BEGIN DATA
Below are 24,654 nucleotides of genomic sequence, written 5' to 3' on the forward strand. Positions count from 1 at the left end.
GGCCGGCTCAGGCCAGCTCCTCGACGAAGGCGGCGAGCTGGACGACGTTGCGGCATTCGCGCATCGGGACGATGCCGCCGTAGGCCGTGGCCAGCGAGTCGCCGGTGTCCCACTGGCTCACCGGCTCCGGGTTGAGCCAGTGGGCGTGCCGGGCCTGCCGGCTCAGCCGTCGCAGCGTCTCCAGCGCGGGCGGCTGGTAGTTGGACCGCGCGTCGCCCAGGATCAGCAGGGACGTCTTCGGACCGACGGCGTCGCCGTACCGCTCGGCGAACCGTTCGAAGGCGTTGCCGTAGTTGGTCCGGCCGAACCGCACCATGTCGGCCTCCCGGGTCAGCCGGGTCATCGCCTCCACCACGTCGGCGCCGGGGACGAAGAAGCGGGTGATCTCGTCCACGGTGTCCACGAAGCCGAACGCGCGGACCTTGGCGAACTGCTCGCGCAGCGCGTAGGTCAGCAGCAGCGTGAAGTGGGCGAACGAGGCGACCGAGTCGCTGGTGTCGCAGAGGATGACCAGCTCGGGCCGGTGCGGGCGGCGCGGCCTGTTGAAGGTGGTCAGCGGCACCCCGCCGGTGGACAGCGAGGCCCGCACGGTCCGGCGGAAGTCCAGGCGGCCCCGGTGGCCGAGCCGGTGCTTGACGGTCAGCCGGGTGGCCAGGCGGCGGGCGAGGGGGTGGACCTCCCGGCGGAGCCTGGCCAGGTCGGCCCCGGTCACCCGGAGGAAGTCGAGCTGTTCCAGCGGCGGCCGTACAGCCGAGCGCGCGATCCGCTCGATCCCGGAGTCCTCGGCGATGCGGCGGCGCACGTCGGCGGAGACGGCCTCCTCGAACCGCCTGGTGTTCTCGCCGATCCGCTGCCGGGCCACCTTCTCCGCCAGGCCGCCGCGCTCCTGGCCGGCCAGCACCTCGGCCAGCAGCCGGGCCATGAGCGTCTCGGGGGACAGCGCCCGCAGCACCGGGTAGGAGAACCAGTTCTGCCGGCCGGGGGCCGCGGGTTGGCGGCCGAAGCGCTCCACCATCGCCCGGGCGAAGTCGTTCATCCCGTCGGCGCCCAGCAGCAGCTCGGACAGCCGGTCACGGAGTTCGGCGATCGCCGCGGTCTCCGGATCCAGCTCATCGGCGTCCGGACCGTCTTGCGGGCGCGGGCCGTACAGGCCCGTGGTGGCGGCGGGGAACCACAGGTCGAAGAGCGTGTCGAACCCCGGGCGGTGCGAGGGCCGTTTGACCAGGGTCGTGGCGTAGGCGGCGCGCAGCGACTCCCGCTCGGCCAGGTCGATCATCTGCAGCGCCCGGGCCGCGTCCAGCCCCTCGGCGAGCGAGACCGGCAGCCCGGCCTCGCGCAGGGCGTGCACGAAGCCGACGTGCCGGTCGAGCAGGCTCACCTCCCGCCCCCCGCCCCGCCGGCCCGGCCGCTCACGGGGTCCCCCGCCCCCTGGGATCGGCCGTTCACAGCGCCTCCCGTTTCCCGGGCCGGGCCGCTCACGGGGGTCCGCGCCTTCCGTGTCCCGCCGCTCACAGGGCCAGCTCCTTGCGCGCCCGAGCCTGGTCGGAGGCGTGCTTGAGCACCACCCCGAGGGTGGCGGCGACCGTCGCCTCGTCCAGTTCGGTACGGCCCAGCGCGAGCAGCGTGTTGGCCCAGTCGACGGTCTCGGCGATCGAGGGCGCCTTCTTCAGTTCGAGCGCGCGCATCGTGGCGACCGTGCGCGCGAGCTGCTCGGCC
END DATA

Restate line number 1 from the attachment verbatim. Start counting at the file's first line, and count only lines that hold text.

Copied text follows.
Below are 24,654 nucleotides of genomic sequence, written 5' to 3' on the forward strand. Positions count from 1 at the left end.